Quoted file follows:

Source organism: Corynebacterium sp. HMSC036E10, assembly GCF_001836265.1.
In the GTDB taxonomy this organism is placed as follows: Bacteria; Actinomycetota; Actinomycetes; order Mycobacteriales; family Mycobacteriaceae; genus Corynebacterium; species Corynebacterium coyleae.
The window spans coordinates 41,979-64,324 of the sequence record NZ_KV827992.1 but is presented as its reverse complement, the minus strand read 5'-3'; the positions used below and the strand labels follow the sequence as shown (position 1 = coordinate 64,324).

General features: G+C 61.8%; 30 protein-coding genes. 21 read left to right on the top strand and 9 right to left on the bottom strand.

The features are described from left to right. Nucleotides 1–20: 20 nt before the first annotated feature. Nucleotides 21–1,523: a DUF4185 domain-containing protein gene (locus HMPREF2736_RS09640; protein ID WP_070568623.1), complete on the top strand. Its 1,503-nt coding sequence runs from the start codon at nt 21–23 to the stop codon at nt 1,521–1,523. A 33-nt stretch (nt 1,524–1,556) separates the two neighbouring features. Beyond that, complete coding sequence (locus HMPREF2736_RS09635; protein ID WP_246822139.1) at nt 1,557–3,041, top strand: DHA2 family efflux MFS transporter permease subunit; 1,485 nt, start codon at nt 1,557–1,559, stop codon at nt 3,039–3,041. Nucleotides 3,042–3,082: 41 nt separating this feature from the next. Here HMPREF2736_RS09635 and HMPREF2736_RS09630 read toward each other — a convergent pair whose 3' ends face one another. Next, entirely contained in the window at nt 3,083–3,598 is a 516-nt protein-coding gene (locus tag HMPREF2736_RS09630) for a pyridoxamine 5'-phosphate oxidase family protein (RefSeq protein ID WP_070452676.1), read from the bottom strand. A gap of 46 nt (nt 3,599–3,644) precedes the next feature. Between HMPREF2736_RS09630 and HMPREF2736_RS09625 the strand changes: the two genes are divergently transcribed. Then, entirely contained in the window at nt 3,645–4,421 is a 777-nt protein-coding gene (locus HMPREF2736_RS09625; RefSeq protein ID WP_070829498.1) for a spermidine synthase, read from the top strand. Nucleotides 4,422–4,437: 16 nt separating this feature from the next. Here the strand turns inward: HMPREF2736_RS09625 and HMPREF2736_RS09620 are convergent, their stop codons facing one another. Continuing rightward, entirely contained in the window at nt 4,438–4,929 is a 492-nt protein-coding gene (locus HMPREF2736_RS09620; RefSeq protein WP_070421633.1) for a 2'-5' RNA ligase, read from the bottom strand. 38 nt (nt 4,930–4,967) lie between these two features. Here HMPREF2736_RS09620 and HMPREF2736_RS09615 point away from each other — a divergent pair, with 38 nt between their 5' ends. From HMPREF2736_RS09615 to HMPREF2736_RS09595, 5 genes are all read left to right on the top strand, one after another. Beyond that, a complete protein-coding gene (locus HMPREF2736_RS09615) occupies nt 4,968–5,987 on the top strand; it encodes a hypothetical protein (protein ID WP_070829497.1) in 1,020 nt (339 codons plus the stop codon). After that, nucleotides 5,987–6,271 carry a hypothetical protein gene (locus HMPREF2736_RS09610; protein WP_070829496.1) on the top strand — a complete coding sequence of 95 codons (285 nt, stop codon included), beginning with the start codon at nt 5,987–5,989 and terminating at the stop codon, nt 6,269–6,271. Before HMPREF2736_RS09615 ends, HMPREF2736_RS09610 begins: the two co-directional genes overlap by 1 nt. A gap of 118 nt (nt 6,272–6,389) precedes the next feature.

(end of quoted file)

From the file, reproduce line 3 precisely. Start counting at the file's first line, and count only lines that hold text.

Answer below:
The window spans coordinates 41,979-64,324 of the sequence record NZ_KV827992.1 but is presented as its reverse complement, the minus strand read 5'-3'; the positions used below and the strand labels follow the sequence as shown (position 1 = coordinate 64,324).